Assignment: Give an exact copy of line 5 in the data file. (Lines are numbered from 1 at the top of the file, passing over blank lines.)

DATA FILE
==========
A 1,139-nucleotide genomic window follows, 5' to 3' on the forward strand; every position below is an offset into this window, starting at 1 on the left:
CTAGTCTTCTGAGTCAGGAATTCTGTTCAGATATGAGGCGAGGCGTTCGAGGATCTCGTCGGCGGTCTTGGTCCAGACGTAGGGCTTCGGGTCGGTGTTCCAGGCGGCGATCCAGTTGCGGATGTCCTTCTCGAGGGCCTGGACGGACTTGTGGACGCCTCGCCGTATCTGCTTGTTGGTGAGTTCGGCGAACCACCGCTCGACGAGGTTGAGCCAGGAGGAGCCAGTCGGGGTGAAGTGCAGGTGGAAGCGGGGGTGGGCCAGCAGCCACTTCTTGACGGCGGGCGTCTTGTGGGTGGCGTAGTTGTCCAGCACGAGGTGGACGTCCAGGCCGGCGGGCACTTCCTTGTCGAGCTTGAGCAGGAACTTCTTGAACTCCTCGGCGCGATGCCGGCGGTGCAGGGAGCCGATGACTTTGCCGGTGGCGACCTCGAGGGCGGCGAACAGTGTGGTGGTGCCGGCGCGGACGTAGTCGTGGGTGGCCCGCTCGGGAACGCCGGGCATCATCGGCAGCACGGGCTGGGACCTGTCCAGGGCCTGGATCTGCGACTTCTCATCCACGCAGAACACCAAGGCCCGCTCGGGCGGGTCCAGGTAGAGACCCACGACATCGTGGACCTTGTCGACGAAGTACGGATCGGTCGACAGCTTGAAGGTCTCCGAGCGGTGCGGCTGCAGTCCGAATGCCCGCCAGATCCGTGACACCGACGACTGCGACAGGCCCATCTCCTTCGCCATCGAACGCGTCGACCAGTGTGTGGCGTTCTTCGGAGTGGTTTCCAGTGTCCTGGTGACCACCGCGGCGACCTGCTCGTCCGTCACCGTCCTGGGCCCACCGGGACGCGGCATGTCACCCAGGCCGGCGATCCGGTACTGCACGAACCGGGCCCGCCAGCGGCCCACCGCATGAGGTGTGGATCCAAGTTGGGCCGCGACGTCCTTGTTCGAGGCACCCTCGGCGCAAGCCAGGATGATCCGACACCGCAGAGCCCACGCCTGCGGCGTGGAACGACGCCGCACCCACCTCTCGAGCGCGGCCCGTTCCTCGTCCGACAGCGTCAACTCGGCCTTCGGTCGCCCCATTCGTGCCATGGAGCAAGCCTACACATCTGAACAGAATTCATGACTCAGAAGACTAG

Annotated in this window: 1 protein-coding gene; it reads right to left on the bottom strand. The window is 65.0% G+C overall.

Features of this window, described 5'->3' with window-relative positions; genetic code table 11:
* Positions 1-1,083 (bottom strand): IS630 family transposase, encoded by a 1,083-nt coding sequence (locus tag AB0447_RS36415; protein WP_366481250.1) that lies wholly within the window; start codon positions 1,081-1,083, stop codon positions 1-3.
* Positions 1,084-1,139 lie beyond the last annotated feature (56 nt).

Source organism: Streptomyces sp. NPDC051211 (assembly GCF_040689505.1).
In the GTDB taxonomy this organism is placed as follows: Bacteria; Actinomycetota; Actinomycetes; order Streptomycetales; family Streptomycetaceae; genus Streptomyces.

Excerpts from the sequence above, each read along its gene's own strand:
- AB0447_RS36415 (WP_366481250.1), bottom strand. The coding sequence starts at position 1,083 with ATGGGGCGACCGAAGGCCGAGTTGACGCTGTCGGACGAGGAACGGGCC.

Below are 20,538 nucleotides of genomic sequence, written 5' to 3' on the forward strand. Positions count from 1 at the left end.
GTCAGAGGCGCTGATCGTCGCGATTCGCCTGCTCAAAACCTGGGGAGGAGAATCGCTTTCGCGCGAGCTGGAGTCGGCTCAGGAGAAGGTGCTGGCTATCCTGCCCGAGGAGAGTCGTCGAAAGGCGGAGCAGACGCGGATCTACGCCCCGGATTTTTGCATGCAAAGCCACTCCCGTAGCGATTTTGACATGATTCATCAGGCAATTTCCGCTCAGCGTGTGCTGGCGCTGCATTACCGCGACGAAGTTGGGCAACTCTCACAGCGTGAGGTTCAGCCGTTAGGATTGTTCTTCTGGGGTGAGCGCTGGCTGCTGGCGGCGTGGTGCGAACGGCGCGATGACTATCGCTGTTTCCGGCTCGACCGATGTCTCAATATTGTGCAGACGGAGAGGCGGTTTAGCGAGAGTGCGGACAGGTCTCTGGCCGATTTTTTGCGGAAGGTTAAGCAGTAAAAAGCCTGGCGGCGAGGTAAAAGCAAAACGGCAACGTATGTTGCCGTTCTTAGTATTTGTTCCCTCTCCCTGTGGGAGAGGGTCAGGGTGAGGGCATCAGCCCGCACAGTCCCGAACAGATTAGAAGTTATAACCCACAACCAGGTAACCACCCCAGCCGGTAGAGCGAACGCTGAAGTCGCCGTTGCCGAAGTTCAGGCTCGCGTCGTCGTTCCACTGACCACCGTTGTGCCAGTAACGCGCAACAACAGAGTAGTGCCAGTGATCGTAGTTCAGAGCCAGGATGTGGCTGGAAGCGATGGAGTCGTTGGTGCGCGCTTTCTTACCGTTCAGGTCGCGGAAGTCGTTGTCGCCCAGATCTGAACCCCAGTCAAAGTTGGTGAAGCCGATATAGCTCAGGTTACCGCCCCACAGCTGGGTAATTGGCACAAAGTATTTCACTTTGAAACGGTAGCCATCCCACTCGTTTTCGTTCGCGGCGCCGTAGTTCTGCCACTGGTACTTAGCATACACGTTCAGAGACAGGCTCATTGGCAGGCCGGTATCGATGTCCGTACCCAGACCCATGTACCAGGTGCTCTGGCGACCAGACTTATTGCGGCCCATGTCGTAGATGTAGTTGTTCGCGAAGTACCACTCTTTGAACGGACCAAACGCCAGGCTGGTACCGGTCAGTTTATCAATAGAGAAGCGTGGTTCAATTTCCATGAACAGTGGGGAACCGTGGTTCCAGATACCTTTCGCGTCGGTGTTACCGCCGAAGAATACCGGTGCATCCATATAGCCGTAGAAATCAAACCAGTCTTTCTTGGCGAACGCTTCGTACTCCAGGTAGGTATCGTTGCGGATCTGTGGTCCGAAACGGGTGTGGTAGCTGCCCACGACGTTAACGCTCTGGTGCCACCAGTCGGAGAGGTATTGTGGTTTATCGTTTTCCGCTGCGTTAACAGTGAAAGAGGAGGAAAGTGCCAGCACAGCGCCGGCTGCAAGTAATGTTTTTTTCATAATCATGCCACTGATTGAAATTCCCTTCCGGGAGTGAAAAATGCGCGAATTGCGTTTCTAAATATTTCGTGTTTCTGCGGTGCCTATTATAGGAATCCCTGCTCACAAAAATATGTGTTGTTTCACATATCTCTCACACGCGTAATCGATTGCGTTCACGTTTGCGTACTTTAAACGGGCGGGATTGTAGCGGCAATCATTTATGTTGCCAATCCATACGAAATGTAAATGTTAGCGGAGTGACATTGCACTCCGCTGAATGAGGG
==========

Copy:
* Positions 1-1,083 (bottom strand): IS630 family transposase, encoded by a 1,083-nt coding sequence (locus tag AB0447_RS36415; protein WP_366481250.1) that lies wholly within the window; start codon positions 1,081-1,083, stop codon positions 1-3.